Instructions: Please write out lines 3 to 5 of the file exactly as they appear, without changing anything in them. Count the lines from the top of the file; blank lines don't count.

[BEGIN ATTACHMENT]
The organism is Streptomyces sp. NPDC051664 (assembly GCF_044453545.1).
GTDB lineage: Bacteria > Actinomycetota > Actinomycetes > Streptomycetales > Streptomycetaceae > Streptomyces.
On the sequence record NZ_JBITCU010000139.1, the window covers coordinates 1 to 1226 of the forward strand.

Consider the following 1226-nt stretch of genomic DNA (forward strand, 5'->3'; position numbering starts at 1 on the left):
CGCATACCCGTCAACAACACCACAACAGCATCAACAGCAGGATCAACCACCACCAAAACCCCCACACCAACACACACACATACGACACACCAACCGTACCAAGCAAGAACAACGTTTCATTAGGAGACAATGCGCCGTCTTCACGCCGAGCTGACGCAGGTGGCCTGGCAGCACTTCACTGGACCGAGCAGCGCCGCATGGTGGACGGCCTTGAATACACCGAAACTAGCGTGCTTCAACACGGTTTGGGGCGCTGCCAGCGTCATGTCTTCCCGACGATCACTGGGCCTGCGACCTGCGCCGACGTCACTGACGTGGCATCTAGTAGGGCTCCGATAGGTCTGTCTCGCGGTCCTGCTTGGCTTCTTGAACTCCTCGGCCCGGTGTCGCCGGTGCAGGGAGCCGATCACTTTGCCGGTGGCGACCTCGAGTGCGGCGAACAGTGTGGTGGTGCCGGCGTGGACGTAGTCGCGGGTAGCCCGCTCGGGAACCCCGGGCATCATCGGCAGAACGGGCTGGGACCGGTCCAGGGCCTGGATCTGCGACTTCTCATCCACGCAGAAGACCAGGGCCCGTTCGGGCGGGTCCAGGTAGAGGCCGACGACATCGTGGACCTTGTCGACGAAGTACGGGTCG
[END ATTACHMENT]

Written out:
On the sequence record NZ_JBITCU010000139.1, the window covers coordinates 1 to 1226 of the forward strand.

Consider the following 1226-nt stretch of genomic DNA (forward strand, 5'->3'; position numbering starts at 1 on the left):
CGCATACCCGTCAACAACACCACAACAGCATCAACAGCAGGATCAACCACCACCAAAACCCCCACACCAACACACACACATACGACACACCAACCGTACCAAGCAAGAACAACGTTTCATTAGGAGACAATGCGCCGTCTTCACGCCGAGCTGACGCAGGTGGCCTGGCAGCACTTCACTGGACCGAGCAGCGCCGCATGGTGGACGGCCTTGAATACACCGAAACTAGCGTGCTTCAACACGGTTTGGGGCGCTGCCAGCGTCATGTCTTCCCGACGATCACTGGGCCTGCGACCTGCGCCGACGTCACTGACGTGGCATCTAGTAGGGCTCCGATAGGTCTGTCTCGCGGTCCTGCTTGGCTTCTTGAACTCCTCGGCCCGGTGTCGCCGGTGCAGGGAGCCGATCACTTTGCCGGTGGCGACCTCGAGTGCGGCGAACAGTGTGGTGGTGCCGGCGTGGACGTAGTCGCGGGTAGCCCGCTCGGGAACCCCGGGCATCATCGGCAGAACGGGCTGGGACCGGTCCAGGGCCTGGATCTGCGACTTCTCATCCACGCAGAAGACCAGGGCCCGTTCGGGCGGGTCCAGGTAGAGGCCGACGACATCGTGGACCTTGTCGACGAAGTACGGGTCG